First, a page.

Becoming a Nurse
There was a report recently on the television about the nursing shortage in California. Two of our state representatives are backing a new bill to accelerate the registered nurse programs in some of the community colleges. The problem is getting into any nursing program. There is a very small acceptance rate because classes are small and the number of people applying is many. There is often a lottery system for acceptance. Many people go through the frustration of applying more than once and not getting in. If the bill passes, more students will get into these programs hopefully to help the shortage.
Right now, there are many ways to become a nurse, depending on what level a person desires. There are RN programs of varying lengths. Four year, baccalaureate programs, as well as two and three year associate degree programs. There are also LVN programs,LVN education available at community colleges and private schools of different lengths. Both RN's and LVN's take care of patients and clients but there are many role differences. The RN supervises the LVN. The LVN supervises the nursing aide and techs. Both types of nurses collaborate with physicians and other health care providers. Both provide teaching to the patient. Both provide doors to different opportunities.
Becoming an LVN can be an exciting and challenging way to get into the nursing field. There are often accelerated programs of 12-14 months long that provide quality instruction and excellent opportunities for practice in a variety of clinical settings. Many current and past students have stated that it is a great way to begin nursing, get some experience and confidence before they pursue other options, such as an LVN to RN bridge program. Other students have stated that they are excited to be nurses and that they have a new career. LVN's can work in a variety of place, such as, hospitals, medical clinics, skilled facilities, rehabilitation centers, prisons, schools, parishes, pharmaceutical companies, home health or private duty.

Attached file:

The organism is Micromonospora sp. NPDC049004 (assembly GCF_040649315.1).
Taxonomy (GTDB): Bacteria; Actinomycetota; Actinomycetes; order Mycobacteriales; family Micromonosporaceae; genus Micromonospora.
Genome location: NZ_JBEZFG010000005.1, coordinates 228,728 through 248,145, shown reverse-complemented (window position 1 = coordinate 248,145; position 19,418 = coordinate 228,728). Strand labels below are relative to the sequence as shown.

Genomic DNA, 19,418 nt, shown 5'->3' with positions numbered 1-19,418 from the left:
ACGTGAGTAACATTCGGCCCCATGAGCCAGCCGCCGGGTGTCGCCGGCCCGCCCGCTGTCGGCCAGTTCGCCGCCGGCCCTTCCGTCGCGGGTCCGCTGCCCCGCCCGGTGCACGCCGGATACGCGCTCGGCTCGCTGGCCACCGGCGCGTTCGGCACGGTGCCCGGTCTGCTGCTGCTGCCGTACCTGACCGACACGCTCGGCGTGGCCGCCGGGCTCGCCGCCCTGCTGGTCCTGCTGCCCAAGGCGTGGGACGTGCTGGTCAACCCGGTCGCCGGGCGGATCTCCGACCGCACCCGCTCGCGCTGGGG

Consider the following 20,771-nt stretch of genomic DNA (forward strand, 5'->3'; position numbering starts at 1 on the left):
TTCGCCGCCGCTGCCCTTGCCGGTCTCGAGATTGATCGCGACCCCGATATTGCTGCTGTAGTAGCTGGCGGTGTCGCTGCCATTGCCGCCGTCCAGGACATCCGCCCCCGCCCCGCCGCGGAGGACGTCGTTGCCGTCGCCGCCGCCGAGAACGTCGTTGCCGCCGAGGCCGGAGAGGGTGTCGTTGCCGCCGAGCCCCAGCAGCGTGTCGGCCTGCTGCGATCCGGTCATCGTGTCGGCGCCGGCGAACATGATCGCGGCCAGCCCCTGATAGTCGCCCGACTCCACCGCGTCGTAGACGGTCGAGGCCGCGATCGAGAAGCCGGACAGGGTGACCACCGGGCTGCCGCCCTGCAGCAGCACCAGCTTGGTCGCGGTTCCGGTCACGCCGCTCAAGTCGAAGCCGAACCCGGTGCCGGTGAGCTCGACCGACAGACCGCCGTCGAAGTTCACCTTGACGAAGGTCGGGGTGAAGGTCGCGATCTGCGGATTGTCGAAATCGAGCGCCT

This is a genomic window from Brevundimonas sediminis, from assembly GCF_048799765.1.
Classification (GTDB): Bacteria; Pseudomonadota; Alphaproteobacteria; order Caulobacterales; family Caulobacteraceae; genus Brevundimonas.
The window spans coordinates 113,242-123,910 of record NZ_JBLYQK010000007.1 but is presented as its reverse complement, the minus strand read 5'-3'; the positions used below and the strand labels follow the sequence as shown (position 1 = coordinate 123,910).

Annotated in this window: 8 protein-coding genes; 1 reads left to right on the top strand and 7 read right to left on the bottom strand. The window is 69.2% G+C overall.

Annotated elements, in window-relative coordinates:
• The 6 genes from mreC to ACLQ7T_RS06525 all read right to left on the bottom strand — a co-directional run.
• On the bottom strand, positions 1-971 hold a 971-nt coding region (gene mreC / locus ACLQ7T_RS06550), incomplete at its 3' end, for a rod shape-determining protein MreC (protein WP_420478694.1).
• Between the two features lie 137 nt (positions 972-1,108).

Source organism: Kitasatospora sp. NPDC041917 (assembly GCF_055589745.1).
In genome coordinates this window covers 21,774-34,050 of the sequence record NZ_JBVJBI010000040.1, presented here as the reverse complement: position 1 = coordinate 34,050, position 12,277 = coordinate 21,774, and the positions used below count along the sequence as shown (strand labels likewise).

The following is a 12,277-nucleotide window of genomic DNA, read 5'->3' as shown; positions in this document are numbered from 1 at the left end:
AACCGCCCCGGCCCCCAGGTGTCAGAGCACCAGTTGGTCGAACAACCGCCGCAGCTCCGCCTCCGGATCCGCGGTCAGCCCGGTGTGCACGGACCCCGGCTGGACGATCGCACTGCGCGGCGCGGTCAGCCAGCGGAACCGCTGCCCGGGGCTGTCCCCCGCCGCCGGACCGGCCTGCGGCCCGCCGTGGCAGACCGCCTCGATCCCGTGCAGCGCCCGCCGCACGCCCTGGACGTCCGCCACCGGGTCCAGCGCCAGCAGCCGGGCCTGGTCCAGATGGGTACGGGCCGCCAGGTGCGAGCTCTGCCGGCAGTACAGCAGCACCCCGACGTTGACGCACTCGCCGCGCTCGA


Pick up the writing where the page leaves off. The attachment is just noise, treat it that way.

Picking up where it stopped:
One of the great advantages of the nursing field is that there choices for employment and that nurse can always continue learning and moving up the nursing ladder. A nurse who is an expert in wound care or is competent and certified in IV insertion will have more opportunities than one does not. Continuing education is an integral part of nursing as well. We have the latest knowledge at our fingertips for teaching our clients and patients to optimally care for themselves.
The LVN courses the student takes include Fundamentals of Nursing, Medical/Surgical Nursing, Pharmacology, Obstetrics, Pediatrics, and Psychiatric Nursing. Each course builds on previous classes, increasing ones knowledge base to help one make critical decisions about patient care confidently and competently.